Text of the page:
17 percent of all African-American students received out-of-school suspensions in the 2009-2010 school year compared to 7 percent of Latino students and just 5 percent of White students. Even more shocking, 25 percent of African-American students with disabilities were suspended the same year.
In "Opportunities Suspended: The Disparate Impact of Disciplinary Exclusion From School," the Center for Civil Rights Remedies at the UCLA's Civil Rights Project analyzes data from the U.S. Department of Education's Office of Civil Rights on school discipline and suspensions in the 2009-10 school year. The source data covers 7,000 school districts and represents 85 percent of all public school students, making this report the first and most comprehensive analysis of the impact of our nation's school discipline policies.
The report highlights the unconscionable disparities regarding which students are pushed out of the classroom. Not only are students of color suspended at higher rates, but students with disability are also at a much higher risk for being locked out of the classroom. 13 percent of all students with disabilities (the very students who should be receiving extra support and services at school) are suspended, which is near twice the rate of suspension for students without disabilities.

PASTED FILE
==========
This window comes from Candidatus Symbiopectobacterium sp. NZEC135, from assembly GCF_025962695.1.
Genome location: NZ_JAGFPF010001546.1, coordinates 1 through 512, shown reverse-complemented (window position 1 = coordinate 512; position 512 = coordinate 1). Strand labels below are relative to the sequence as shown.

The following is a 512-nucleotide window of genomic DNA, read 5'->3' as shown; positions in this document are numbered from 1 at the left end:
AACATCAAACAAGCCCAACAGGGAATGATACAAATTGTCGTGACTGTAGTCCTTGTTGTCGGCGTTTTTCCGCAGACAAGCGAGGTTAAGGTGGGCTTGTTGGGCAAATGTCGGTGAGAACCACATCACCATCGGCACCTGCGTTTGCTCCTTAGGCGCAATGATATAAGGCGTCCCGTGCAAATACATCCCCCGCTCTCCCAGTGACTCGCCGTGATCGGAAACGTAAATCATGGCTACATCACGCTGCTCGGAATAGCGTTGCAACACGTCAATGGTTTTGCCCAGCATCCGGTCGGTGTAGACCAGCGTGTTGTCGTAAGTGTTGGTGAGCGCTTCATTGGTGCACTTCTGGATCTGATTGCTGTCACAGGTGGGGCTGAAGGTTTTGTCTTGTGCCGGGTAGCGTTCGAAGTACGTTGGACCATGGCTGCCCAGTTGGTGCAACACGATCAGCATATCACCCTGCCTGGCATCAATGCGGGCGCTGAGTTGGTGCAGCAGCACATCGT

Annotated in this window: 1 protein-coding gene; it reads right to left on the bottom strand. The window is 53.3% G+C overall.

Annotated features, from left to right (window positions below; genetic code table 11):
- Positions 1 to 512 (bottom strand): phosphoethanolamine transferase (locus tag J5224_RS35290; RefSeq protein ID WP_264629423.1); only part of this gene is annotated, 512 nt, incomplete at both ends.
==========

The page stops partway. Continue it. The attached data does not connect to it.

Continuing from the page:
In a press release, Daniel Losen, the report's lead author, explains the dire consequences of out-of-school suspensions:
"The frequent use of out-of-school suspension results in increased dropout rates and heightened risk of youth winding up in the juvenile justice system. We know that schools can support teachers and improve learning environments for children without forcing so many students to lose valuable days of instruction. The data show that numerous school districts are not suspending large numbers of children from any racial group. In contrast, the incredibly high numbers of students barred from school, often for the most minor infractions, defies common sense and reveals patterns of school exclusion along the lines of race and disability status that must be rejected by all members of the public school community.”
The report breaks down the Office of Civil Rights data by state and race and includes in-depth profiles of the suspension rates for every district. It also includes research on the success of alternatives to out-of-school suspension and policy suggestions.
You can download the full report here.
And click here to download the OTL Campaign's School Discipline Toolkit.